Cardiff University | Prifysgol Caerdydd ORCA
Online Research @ Cardiff 
WelshClear Cookie - decide language by browser settings

Are child abusers sexually attracted to submissiveness? Assessment of sex-related cognition with the implicit association test

Kanters, T., Hornsveld, R. H. J., Nunes, K. L., Huijding, J., Zwets, A. J., Snowden, Robert J., Muris, P. and van Marle, H. J. C. 2016. Are child abusers sexually attracted to submissiveness? Assessment of sex-related cognition with the implicit association test. Sexual Abuse: A Journal of Research and Treatment 28 (5) , pp. 448-468. 10.1177/1079063214544330

Full text not available from this repository.

Abstract

Child sexual abuse is associated with social anxiety, low self-esteem, and intimacy deficits. This, in combination with the core belief of a dangerous world, might suggest that child abusers are sexually attracted to submissiveness. The Implicit Association Test (IAT) was used to examine this hypothesis. Results indicated that child abusers have a stronger sexual preference for submissiveness than rapists, although there were no differences between child abusers and non-sexual offenders. Multinomial logistic regression analysis revealed that submissive–sexy associations have incremental value over child–sex associations in differentiating child abusers from other offenders. The predictive value of both implicit associations was explored by correlating IAT scores with measures for recidivism risk, aggression, and interpersonal anxiety. Child abusers with stronger child–sex associations reported higher levels of interpersonal anxiety and hostility. More research on implicit cognition in sex offenders is required for a better understanding of what these and similar implicit measures are exactly measuring and what role implicit cognition may play in sexual offending.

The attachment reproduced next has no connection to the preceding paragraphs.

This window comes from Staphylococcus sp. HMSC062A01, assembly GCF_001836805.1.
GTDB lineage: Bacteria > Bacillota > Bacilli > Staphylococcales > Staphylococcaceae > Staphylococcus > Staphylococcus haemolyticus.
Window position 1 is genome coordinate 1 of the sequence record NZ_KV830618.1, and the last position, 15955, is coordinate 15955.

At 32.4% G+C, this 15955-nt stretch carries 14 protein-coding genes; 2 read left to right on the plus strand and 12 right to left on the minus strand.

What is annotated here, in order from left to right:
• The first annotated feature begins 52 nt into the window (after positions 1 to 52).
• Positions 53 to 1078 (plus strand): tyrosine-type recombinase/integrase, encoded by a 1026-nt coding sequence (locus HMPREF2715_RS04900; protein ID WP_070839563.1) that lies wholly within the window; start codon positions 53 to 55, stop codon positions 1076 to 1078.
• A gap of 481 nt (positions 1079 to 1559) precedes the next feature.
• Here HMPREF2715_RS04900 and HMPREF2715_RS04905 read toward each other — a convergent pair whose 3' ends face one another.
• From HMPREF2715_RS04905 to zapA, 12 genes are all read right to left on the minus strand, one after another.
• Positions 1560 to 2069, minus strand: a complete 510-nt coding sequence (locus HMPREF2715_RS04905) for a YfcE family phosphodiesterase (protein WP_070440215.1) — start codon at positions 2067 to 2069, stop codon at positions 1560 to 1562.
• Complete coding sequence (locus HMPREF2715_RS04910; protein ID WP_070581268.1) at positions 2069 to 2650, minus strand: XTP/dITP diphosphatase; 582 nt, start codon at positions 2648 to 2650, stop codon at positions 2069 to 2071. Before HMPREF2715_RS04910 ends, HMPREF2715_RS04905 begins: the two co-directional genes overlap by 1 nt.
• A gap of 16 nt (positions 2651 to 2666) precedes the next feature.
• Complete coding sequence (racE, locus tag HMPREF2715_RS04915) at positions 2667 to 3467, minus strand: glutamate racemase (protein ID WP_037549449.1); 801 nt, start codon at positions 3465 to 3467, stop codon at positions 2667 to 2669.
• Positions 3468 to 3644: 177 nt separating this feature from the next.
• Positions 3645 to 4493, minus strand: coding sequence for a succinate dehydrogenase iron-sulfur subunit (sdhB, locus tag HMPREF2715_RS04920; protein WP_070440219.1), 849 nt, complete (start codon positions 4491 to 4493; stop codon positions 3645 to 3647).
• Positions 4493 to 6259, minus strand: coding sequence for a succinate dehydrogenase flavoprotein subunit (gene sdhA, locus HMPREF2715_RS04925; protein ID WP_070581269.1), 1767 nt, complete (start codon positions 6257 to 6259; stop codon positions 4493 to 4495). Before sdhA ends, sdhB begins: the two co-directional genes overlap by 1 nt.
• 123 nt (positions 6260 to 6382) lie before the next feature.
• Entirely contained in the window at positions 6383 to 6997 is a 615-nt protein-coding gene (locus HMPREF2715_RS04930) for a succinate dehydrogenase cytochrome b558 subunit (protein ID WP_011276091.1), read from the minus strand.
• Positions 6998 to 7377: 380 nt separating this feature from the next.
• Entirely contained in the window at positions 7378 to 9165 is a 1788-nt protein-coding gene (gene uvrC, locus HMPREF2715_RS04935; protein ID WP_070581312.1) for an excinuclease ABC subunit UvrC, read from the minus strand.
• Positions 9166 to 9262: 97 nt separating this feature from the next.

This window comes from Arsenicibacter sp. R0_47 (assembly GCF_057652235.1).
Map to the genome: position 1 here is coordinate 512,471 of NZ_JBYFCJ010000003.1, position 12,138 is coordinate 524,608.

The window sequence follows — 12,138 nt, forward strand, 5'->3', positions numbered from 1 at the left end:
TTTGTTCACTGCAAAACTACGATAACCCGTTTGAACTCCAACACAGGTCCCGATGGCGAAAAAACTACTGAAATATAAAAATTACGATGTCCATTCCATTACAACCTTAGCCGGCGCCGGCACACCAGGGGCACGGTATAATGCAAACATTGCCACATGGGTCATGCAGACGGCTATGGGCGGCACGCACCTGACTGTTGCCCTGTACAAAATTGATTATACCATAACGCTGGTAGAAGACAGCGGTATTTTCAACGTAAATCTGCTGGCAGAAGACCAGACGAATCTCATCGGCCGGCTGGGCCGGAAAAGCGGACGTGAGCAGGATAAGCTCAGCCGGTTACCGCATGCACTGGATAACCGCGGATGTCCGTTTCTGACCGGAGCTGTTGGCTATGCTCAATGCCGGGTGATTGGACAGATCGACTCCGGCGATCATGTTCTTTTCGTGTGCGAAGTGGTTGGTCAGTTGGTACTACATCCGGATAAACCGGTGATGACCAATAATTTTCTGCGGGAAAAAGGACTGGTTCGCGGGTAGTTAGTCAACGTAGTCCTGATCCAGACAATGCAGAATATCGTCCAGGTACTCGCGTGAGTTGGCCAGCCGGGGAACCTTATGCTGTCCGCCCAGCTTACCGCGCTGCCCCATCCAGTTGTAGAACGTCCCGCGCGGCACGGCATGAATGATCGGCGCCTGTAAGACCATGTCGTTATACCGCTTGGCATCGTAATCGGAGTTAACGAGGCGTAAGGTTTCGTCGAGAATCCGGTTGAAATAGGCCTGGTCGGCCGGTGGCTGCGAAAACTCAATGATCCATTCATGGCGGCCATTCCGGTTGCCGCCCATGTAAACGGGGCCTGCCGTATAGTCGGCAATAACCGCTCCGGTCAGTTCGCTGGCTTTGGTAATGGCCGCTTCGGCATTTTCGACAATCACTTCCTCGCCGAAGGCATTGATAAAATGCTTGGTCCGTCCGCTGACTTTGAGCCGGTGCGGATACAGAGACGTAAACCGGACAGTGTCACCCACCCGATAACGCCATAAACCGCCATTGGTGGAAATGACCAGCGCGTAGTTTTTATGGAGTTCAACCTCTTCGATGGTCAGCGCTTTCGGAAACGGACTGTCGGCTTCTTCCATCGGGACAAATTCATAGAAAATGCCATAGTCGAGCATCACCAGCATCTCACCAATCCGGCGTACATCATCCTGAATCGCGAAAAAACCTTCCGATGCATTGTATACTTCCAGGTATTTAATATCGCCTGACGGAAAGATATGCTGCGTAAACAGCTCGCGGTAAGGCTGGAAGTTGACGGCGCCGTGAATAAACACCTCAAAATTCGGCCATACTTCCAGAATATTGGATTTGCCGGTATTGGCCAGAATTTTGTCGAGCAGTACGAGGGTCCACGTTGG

Item Type: Article
Date Type: Publication
Status: Published
Schools: Psychology
Uncontrolled Keywords: Implicit Association Test (IAT); sexual interest; submissive; child abusers
Publisher: Sage
ISSN: 1079-0632
Last Modified: 09 Jul 2019 14:48
URI: http://orca-mwe.cf.ac.uk/id/eprint/90626

Citation Data

Cited 3 times in Scopus. View in Scopus. Powered By Scopus® Data

Actions (repository staff only)

Edit Item Edit Item